Friday, July 18, 2008

Ten Posters Go On the Wall

My posters are complete. I have a BIG bulletin board to fill. Beth Newingham was my inspiration for the genre posters. She has created posters and made them available to print at her site (click on her Teacher Resources tab then Genre Posters).
After I completed my posters, I discovered a literature genre gaining popularity - - comic books. The arguments for teaching comics in the classroom are convincing. Check out this lesson plan at read▪write▪think.

Sunday, July 13, 2008

Genre Posters

Before I began teaching, scrapbooking was a favorite pastime. In the classroom, I find the tools and gadgets of scrapbooking come in handy. These scrapbook papers were purchased at Hobby Lobby. Several packets of brads and eyelets followed me home too. The metal embellishments are new to me, so today I played. I guess embellishments are the craze right now and a way to add dimension to projects.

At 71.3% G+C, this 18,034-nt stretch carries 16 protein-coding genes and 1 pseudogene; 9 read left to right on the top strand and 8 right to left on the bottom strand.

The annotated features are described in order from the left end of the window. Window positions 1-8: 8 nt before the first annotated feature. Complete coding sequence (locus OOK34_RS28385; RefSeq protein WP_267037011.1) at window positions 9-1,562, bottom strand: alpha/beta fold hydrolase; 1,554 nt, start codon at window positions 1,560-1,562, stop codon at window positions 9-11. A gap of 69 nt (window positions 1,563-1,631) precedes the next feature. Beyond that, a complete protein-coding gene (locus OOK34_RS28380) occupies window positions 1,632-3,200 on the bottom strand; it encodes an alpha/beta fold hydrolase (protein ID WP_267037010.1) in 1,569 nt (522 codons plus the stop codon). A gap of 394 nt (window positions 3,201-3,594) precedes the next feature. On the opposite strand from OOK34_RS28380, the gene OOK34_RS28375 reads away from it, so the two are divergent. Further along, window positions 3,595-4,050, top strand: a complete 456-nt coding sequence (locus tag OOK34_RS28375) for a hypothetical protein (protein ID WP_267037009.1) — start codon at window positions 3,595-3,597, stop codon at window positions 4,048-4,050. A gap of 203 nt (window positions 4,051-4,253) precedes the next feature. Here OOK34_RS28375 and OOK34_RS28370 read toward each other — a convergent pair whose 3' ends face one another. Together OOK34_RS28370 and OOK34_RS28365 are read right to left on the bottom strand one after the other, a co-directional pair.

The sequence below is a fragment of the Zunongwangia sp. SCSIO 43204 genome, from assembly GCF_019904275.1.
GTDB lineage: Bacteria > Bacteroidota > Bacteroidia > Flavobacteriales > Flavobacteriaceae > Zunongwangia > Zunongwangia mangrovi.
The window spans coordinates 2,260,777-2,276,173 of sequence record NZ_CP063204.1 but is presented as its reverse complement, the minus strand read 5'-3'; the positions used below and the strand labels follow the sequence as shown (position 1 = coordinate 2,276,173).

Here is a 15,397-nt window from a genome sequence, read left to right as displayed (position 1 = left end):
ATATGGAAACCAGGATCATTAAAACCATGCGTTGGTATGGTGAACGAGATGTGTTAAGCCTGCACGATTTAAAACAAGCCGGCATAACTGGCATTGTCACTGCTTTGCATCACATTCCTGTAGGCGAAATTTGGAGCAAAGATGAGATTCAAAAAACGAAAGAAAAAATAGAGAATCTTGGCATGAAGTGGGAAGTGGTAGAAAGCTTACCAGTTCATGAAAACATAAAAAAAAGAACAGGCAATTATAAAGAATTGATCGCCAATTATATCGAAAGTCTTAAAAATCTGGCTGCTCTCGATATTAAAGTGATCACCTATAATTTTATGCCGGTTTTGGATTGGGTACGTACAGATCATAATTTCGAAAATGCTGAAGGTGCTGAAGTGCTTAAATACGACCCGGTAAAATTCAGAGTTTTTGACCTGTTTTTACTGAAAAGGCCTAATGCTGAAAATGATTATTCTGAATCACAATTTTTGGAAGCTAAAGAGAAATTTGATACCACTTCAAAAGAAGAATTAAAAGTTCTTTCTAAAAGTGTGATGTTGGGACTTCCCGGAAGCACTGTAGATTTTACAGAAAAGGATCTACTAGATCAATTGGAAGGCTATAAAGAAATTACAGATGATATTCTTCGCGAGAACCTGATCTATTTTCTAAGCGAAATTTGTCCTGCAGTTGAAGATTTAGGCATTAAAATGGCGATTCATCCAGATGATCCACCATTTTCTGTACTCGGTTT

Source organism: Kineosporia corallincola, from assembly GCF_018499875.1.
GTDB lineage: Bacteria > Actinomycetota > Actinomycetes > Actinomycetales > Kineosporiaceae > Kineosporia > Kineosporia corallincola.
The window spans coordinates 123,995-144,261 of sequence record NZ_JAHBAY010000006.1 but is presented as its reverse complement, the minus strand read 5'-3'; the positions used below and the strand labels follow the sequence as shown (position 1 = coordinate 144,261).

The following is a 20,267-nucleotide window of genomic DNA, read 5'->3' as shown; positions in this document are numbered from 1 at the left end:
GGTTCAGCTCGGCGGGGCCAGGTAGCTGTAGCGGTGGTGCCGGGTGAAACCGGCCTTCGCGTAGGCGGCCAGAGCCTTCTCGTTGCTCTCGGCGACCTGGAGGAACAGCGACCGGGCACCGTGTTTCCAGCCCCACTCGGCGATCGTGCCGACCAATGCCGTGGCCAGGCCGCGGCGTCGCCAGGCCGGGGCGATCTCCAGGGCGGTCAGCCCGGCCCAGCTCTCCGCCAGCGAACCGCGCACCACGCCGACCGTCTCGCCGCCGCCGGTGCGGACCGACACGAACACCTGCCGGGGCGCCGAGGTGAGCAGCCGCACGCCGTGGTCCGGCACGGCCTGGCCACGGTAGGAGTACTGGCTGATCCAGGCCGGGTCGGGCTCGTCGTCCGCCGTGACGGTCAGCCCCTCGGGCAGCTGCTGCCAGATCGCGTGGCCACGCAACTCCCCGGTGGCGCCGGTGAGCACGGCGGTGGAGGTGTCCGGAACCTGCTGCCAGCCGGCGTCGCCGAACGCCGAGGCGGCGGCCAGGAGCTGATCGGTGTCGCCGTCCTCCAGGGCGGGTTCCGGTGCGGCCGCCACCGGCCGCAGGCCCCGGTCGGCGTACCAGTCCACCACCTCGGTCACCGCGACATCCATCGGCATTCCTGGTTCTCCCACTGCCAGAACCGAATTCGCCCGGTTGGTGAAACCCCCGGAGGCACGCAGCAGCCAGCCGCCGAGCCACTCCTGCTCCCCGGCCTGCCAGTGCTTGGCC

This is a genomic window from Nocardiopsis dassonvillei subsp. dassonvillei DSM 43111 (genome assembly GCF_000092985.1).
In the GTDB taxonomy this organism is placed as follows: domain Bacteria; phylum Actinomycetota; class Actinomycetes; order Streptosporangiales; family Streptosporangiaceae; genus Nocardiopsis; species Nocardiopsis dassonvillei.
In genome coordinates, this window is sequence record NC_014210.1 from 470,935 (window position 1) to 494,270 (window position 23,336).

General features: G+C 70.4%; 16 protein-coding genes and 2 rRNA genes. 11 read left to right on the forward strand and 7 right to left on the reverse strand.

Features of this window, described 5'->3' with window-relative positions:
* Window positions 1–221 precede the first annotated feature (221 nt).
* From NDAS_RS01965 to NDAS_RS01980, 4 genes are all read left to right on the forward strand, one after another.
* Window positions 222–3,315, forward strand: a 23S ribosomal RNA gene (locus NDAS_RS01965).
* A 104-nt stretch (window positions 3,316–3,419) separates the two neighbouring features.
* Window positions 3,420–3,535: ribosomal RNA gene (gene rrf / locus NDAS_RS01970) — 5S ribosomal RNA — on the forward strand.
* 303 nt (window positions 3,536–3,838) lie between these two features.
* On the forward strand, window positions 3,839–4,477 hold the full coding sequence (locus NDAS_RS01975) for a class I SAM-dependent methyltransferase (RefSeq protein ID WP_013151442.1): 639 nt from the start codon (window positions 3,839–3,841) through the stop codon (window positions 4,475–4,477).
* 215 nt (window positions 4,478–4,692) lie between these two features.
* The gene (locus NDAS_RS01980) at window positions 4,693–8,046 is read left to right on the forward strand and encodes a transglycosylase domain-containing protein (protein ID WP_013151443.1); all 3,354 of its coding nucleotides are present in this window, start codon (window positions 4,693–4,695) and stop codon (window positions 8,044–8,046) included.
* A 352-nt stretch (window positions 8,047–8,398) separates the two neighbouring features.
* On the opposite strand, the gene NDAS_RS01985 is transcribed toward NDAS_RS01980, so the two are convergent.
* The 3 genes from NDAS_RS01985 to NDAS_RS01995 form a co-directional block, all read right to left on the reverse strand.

I’m making genre posters for my language arts classroom. Safari animals were found using Google Image.

Friday, July 11, 2008

The Birthday Bunch

Here’s one chocolate indulgence for students during the school year - - a personalized candy bar. A healthier idea is to wrap a granola bar. I chose the chocolate bar because the expiration date is a year out. This allows me to wrap all the candy bars (40+) at one sitting and display them in my room.

I created my wrapper template in Microsoft Publisher by making a 6 inch square. I ordered the safari animal cutouts at
Creative Press.